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This is the second article in Clyde & Co’s latest international arbitration series covering the topic of confidentiality in international arbitration. In this piece, associate Sofía Rivas and trainee lawyer Michelle Donovan from our Madrid office provide the legal perspective from Spain.
Confidentiality is one of the fundamental pillars of the arbitration institution, and a necessary element for its development. In fact, it is considered by many to be a great advantage over judicial proceedings.
This is not a trivial issue, as it is an inescapable duty of all those who participate in it, which contrasts with the requirement of publicity of judicial proceedings as provided for in Article 120 of the Spanish Constitution. Furthermore, a breach of confidentiality can entail both civil and criminal liability for those who are legally obliged to respect it.
By means of this paper we intend to give an approach on the importance of confidentiality in arbitration proceedings from the Spanish legal perspective.
Confidentiality in arbitration aims to ensure protection of: (i) the personal data of the parties; (ii) the documents and information provided in the proceedings, including the award; and (iii) any commercial and/or industrial secrets that may be revealed during the proceedings.
As stated in the Judgment of the High Court of Justice of Catalonia of 5 May 2014, "the fundamental purpose of the secrecy of the deliberations of the arbitral tribunal lies in the need to maintain the equality of the parties in the proceedings and to safeguard their right of defence, as well as to preserve the independence of the arbitrators themselves, in addition to being an inevitable consequence of the duty of confidentiality of the information contained in the arbitral proceedings".
Confidentiality may cover any matter that the parties consider appropriate. Specifically, in accordance with the principle of party autonomy, the parties to an arbitration may agree on any matter relating to the nature and scope of confidentiality in the proceedings (Article 68.e of the 2019 Spanish Arbitration Club Code of Good Practice).
Thus, in its Explanatory Memorandum, the Spanish Arbitration Act 60/2003 itself is based on the premise that the autonomy of the will of the parties must prevail and establishes as the only limits the right of defence and the principle of equality, which are established as fundamental values of arbitration.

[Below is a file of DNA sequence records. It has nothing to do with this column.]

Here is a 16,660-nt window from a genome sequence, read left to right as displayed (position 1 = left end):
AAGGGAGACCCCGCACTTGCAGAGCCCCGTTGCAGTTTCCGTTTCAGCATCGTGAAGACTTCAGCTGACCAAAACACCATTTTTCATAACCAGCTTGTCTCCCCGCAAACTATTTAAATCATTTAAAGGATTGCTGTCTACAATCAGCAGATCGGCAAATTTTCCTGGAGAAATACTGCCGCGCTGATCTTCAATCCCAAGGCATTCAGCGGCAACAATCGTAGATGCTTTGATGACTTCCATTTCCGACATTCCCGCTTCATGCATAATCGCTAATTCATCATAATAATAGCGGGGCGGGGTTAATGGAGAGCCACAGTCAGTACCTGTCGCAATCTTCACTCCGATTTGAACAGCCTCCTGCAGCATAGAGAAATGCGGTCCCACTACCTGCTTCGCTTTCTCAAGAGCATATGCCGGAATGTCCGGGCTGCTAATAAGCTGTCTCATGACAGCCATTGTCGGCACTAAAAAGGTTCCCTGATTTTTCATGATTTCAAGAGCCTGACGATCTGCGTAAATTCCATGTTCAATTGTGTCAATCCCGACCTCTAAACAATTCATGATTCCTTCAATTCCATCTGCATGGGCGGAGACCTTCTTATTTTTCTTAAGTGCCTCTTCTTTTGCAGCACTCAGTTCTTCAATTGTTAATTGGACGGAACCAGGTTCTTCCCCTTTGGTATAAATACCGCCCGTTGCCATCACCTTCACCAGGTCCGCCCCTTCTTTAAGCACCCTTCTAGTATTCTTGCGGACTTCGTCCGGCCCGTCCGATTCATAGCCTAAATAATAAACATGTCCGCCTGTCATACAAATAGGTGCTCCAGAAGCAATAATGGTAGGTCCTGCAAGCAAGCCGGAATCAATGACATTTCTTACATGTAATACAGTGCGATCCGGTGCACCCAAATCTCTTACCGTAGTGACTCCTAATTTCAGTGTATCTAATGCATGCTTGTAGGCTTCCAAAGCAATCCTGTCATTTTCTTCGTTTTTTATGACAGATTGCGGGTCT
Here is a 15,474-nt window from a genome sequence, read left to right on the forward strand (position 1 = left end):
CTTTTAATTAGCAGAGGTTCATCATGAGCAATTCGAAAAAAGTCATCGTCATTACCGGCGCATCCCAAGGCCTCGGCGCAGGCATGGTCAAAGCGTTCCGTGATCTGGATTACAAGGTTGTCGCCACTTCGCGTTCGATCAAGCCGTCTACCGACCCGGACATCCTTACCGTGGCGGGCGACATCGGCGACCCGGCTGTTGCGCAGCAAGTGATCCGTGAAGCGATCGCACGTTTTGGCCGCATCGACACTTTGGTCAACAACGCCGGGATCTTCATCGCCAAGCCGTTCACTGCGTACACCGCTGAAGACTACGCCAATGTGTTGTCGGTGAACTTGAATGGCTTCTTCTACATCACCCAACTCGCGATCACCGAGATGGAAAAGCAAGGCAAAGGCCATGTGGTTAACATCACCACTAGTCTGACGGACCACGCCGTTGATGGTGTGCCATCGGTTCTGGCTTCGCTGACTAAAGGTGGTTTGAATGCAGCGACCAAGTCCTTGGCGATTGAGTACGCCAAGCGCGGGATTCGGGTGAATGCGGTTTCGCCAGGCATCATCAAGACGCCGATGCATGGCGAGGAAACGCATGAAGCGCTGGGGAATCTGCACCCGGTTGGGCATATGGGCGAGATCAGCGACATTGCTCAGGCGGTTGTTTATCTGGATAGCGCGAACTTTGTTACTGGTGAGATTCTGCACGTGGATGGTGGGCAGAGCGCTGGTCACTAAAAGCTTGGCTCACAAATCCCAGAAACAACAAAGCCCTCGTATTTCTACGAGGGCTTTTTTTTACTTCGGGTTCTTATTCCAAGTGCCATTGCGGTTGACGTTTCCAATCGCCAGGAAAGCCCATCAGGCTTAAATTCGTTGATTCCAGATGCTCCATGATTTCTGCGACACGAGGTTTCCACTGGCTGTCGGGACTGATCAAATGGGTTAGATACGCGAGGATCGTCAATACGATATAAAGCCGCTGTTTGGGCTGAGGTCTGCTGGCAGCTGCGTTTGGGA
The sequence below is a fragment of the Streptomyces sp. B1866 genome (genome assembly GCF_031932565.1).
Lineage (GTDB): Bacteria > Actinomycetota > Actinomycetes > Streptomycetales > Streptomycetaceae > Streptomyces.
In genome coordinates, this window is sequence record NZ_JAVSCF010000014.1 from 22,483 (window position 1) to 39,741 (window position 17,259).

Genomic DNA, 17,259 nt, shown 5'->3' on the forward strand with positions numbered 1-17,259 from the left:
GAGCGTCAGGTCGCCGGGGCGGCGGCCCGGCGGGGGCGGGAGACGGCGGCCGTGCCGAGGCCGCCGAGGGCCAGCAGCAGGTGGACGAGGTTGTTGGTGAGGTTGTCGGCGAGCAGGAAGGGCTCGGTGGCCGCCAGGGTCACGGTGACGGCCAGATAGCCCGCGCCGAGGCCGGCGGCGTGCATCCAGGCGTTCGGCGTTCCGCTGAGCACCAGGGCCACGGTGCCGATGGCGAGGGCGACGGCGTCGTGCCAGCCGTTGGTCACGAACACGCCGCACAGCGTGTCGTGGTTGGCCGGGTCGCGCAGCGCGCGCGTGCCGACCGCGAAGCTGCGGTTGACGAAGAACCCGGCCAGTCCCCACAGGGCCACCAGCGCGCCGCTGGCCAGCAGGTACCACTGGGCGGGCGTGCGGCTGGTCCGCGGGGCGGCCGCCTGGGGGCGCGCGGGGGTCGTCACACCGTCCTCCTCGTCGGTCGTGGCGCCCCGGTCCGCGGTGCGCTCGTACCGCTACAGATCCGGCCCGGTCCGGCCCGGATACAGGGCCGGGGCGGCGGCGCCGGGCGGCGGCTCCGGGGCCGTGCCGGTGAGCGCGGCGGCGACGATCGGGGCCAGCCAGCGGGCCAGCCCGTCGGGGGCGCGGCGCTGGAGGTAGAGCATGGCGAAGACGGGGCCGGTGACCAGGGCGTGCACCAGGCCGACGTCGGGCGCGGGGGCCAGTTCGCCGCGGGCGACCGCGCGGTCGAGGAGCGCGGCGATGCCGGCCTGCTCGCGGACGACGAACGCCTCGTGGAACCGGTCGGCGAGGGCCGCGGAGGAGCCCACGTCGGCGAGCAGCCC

In accordance with the Spanish Arbitration Act 60/2003, its Article 24.2 states that "the arbitrators, the parties and the arbitral institutions, where appropriate, are obliged to keep confidential the information they learn through the arbitral proceedings".
This obligation is also included in the Code of Practice from the Spanish Club of Arbitration and in the Rules of the Barcelona Court of Arbitration (Articles 27.6, 25 and 20.5 respectively), which state that those who participate in the arbitration proceedings must act "in accordance with the principles of confidentiality and good faith".
Similarly, Article 62.2 of the Rules of the Madrid International Arbitration Centre ("MIAC") states that "the arbitral tribunal, the parties and their counsel and representatives, and the Court shall be bound to keep confidential shall be under an obligation to keep confidential any confidential information that comes to their becomes known to them in the course of the arbitral proceedings".
This has been confirmed by the Judgment of the High Court of Justice of Madrid of 19 February 2014, and the Judgments of the High Court of Justice of Catalonia of 6 July 2015 and 12 February 2021.
As we can see, this is not only a global obligation that affects everyone who takes part in the proceedings, but also an institutional obligation that must be fulfilled by the president of the Court, the Secretary General or management body, the arbitrator, the lawyers, the experts, and the parties.1
As we have been saying, arbitration is a means of conflict resolution which, unlike the courts, avoids the publicity of the arbitration procedure. Therefore, it is a principle implicit in the very nature of arbitration.
However, despite its importance, we find that neither Spanish legislation nor international treaties, in general, have deeply regulated the duty of confidentiality in arbitration.
If we focus only on Spanish legislation, we see that confidentiality is only regulated in Article 24 of the Spanish Arbitration Act 60/2003 which mentions, on a single occasion, that the arbitrators, the parties, and the arbitration institutions are obliged to keep the confidentiality of the information they know.
The content of this article is very general and has been qualified by case law and the Personal Data Protection Act. This is because Spanish legislation does not provide for specific rules beyond Article 24 of the Spanish Arbitration Act.